7. My guess is that the hardware that allows HDR4K willl get smaller and more efficient, and come down in price. So much to the point that it'll become the VHS for the next 20+ years, in spite of 8K TVs, or the promise of prosumer 5K displays (an odd number, 5 ... something in the software, or so I recall from all the online material on it). I'm not sure that Joe Average is going to appreciate 4:4:4. It looks different to his eye, but I'm not sure he's really going to appreciate it. So I guess the big question is do 4K and/or "standard" bluray have the same visual impacts as widescreen formats did back in the 50s compared to television back then? I'm not so sure. Ditto with all of the new and newer evolution in media tech. I'm glad the sampling technology has improved the visuals, but I wonder if the tech improvement cost is really justified. I know I can't pay $3.50 for a seat like I did as a kid, nor rent disks anymore from Blockbuster (they're still in business) for a few dollars because of increased costs. But I really am tired of seeing new technology to justify higher price points. I don't know. I guess I'm also just burnt out on buying new editions of new movies I've already seen a few dozen times. just me.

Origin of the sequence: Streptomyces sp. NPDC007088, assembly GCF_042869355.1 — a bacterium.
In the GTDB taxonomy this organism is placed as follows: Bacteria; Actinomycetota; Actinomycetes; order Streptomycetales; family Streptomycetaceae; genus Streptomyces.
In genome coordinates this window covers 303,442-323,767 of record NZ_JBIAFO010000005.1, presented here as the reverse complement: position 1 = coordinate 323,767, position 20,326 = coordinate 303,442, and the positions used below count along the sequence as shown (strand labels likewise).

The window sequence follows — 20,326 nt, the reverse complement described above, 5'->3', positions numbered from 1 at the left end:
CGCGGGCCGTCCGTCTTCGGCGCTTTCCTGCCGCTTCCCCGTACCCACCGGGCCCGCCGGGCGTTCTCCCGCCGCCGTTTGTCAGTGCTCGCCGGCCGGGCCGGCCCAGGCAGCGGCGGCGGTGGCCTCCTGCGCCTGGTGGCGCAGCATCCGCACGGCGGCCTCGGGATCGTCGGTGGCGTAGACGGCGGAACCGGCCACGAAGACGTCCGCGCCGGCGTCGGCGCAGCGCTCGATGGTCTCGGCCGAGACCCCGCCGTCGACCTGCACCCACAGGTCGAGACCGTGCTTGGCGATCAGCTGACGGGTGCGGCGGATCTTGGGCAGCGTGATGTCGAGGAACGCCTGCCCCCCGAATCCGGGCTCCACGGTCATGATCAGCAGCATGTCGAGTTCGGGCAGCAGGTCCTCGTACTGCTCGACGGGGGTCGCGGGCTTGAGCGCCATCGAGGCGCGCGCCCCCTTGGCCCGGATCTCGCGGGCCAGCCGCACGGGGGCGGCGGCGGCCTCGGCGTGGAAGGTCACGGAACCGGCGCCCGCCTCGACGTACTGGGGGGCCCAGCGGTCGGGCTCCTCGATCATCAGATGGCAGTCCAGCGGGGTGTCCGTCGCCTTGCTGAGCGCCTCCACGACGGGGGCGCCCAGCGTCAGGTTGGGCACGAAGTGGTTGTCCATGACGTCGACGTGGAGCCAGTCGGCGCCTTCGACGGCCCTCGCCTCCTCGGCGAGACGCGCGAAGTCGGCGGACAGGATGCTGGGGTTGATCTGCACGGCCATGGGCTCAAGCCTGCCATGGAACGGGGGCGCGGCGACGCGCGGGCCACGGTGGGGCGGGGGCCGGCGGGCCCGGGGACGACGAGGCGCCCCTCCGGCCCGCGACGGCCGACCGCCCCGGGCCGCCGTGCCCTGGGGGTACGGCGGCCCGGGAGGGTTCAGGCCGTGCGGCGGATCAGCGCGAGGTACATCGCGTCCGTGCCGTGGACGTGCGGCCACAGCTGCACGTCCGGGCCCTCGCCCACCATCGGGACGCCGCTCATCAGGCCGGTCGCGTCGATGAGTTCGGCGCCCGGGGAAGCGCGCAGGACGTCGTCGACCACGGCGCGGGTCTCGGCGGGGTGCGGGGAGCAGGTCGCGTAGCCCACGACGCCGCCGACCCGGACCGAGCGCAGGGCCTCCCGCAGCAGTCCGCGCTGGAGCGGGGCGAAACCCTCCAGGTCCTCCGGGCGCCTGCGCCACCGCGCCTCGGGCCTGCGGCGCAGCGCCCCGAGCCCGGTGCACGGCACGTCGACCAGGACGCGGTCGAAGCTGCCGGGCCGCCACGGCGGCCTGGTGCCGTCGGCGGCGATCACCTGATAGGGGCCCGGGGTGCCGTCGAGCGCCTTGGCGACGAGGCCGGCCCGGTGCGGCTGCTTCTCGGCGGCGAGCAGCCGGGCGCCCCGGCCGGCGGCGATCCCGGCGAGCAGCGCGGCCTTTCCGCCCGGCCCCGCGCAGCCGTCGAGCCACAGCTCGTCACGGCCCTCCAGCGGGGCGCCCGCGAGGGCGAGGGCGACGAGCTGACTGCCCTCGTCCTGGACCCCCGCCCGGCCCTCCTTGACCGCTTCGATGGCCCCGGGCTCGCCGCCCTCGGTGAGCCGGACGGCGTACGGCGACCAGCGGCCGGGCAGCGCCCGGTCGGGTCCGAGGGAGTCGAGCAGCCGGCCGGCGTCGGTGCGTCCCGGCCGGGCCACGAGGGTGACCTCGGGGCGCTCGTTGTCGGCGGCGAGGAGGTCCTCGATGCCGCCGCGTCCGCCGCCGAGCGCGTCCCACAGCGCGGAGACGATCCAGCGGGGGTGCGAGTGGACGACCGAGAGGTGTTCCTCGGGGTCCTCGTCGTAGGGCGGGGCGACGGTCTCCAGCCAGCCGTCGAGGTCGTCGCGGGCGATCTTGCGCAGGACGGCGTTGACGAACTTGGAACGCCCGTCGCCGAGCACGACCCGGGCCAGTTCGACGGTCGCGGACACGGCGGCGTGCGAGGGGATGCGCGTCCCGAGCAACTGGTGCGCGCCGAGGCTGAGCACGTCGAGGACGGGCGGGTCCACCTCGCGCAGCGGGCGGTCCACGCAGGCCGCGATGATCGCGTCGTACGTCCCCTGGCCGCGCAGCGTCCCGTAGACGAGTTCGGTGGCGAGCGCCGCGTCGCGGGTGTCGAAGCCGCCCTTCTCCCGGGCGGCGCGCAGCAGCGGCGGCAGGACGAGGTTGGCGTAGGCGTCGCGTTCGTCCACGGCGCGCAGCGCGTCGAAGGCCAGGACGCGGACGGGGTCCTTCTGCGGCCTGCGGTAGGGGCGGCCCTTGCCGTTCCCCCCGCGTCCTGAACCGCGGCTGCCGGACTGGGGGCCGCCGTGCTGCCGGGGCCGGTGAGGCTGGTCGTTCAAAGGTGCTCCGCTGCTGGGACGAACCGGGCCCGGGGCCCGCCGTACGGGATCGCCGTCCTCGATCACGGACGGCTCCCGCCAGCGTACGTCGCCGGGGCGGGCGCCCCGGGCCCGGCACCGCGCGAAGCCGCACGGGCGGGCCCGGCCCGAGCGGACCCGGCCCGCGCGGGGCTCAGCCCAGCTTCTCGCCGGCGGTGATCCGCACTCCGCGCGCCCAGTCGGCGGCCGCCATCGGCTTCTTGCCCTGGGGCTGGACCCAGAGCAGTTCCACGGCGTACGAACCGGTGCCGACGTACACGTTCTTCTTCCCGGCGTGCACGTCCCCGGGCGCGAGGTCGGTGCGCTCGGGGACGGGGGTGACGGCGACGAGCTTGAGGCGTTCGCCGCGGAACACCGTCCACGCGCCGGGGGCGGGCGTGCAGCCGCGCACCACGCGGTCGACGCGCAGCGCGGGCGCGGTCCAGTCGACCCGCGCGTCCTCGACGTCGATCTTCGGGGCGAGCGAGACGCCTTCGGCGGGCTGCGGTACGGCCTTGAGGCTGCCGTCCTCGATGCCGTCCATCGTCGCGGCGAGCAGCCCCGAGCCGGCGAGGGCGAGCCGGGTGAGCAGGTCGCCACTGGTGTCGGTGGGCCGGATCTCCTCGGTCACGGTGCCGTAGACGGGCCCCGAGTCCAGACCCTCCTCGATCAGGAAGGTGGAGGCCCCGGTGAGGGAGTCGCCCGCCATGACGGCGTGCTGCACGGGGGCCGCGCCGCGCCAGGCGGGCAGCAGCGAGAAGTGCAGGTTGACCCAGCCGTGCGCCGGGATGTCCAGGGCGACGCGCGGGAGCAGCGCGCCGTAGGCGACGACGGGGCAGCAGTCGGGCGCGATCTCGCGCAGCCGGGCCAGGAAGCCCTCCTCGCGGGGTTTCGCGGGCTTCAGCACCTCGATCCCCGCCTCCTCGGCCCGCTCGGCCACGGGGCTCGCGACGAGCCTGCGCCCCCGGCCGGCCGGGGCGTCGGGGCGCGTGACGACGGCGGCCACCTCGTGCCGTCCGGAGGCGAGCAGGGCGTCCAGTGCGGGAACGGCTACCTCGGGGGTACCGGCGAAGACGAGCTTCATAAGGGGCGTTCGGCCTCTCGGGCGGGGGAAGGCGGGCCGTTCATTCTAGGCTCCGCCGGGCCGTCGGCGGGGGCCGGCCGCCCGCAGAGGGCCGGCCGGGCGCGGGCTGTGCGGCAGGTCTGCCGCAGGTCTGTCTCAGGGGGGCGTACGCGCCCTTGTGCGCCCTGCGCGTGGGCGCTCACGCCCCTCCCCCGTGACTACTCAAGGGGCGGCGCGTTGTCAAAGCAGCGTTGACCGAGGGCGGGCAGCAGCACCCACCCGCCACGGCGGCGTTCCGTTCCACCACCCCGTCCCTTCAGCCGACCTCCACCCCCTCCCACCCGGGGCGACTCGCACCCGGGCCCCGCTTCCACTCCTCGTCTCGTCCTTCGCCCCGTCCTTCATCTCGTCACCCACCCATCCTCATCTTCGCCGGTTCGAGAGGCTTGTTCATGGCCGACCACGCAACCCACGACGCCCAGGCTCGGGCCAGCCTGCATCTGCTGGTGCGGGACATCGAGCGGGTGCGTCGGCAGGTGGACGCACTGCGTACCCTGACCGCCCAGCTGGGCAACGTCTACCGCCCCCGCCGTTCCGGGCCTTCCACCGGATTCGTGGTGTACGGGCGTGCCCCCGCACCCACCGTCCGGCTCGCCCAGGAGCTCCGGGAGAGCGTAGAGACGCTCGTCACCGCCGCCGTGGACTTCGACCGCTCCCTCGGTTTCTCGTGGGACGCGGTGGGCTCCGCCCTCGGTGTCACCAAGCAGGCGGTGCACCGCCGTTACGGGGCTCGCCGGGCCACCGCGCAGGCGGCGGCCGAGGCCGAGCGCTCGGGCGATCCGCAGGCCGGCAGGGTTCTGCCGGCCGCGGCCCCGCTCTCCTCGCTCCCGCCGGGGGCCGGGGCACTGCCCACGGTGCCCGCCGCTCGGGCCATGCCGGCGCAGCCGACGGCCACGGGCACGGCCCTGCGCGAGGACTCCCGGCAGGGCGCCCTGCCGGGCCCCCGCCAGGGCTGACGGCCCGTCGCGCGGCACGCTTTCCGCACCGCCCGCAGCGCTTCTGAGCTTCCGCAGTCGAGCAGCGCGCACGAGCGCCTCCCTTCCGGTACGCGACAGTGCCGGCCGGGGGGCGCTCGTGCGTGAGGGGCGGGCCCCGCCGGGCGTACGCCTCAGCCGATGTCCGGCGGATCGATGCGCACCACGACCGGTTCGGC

8. For Bluray investment, I've purchased films that I really like and I thought would benefit from the additional visual data. I bought the Indiana Jones set, and it looks far more crisp than it did on DVD. I have the DVDs of the Young Indiana Jones TV series, and since those were shot on Super-16 I'm thinking they're not going to benefit from a bluray release. Ergo I won't buy a bluray set if they're offered. A lot of films I saw as a kid and can appreciate more as an adult, are offered on bluray, but to be honest they look more like they did on screen on DVD than the ultra crisp image you get with Bluray. Example. 1980 was a pretty outstanding year for feature fims, but I only saw a handful in the theatre; one of them being "How to Beat the High Cost of Living". I have it on bluray. But I also have the DVD. To me the DVD appears more like it did when I paid for a ticket to see it than it does on bluray. Meaning I'm happy with the DVD, took a chance on the bluray, was impressed with it, liked it to that extent, but was just as happy with it on regular DVD. The big SFX films benefit from a lot of tech advancement in terms of executing the shot, but that doesn't make the film better. The original 1978 Superman film, to me, looks far better with its anachronistic 35mm with a soft filter look than something very sharp like "Guardians of the Galaxy". I think a lot of that is just my personal taste, but I am struck by the artistry of that film verse more recent offerings; "Green Lantern" as an example. The more recent films will better, but I'm not getting a sense that there's more artistry in films. It actually feels like less. So, getting back on topic, I don't see Ultra4K HDR disks, overall, as a benefit. I don't know. Maybe with some solid anti-piracy technology and with lowered ticket prices more people would go to films or buy physical media. Hence no reason for HDR 4K gimmicks. Just me.